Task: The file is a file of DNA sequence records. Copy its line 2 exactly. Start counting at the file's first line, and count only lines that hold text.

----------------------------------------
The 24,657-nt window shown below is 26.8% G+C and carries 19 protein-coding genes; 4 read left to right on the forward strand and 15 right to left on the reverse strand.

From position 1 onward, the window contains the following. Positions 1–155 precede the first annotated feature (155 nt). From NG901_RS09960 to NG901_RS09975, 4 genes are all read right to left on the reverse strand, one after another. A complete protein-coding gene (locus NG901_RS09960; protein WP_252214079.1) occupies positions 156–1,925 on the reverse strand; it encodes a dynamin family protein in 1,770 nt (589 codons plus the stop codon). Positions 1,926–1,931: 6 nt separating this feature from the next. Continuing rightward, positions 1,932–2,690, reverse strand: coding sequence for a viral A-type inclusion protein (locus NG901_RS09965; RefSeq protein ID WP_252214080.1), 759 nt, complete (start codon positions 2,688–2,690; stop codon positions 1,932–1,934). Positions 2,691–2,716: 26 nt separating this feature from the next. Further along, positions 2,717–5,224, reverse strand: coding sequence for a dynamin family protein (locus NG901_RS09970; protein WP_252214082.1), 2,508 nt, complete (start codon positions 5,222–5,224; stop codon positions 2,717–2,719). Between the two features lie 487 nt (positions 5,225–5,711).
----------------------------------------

From position 1 onward, the window contains the following. Positions 1–155 precede the first annotated feature (155 nt). From NG901_RS09960 to NG901_RS09975, 4 genes are all read right to left on the reverse strand, one after another. A complete protein-coding gene (locus NG901_RS09960; protein WP_252214079.1) occupies positions 156–1,925 on the reverse strand; it encodes a dynamin family protein in 1,770 nt (589 codons plus the stop codon). Positions 1,926–1,931: 6 nt separating this feature from the next. Continuing rightward, positions 1,932–2,690, reverse strand: coding sequence for a viral A-type inclusion protein (locus NG901_RS09965; RefSeq protein ID WP_252214080.1), 759 nt, complete (start codon positions 2,688–2,690; stop codon positions 1,932–1,934). Positions 2,691–2,716: 26 nt separating this feature from the next. Further along, positions 2,717–5,224, reverse strand: coding sequence for a dynamin family protein (locus NG901_RS09970; protein WP_252214082.1), 2,508 nt, complete (start codon positions 5,222–5,224; stop codon positions 2,717–2,719). Between the two features lie 487 nt (positions 5,225–5,711).